Portrait of Armand-Jean du Plessis, Cardinal de Richelieu
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Simon Vouet
French, about 1632 - 1634
Black, white, and red chalk and pastel

10 3/4 x 8 5/16 in.

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Known both as an astute politician and a connoisseur of the French arts, Cardinal de Richelieu controlled much of France's political and artistic sphere in the 1600s. Simon Vouet drew him in his cardinal's robes while clasping in his hands a letter, an attribute of his life as an official of the Church and the State. Richelieu's direct, incisive gaze holds the viewer's eyes and attention.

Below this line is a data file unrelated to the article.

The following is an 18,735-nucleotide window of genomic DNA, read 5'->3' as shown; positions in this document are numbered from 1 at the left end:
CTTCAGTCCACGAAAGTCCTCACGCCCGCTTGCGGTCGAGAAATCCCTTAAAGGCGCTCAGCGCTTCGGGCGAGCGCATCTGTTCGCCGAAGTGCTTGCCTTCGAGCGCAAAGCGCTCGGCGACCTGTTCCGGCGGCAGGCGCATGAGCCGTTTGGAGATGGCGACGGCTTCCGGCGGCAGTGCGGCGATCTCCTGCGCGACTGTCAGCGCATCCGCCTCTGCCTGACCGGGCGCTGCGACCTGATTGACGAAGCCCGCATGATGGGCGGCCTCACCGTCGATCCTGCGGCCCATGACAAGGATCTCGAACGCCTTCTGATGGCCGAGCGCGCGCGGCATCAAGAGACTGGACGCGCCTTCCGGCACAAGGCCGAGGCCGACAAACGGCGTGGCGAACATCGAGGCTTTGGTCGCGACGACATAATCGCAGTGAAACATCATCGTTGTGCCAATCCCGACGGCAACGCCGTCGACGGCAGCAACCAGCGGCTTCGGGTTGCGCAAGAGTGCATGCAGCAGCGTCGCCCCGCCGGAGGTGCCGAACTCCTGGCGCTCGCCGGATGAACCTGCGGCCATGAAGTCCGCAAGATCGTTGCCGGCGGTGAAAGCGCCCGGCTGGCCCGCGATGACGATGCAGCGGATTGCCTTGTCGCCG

King Louis XIII commissioned Vouet to produce a series of some thirty portrait drawings of noblemen, artists, and officers of the court in colored chalks on light brown paper. In this highly finished example, Vouet used a combination of red, black, and white chalk. The red chalk shows off the brilliant color of the cardinal's cape and hat, while the white creates soft highlights in his hair and collar. Black chalk lines behind the cardinal give the figure added weight and depth. Finally, layers of pastel on top of the chalk give the surface of the drawing added richness and texture.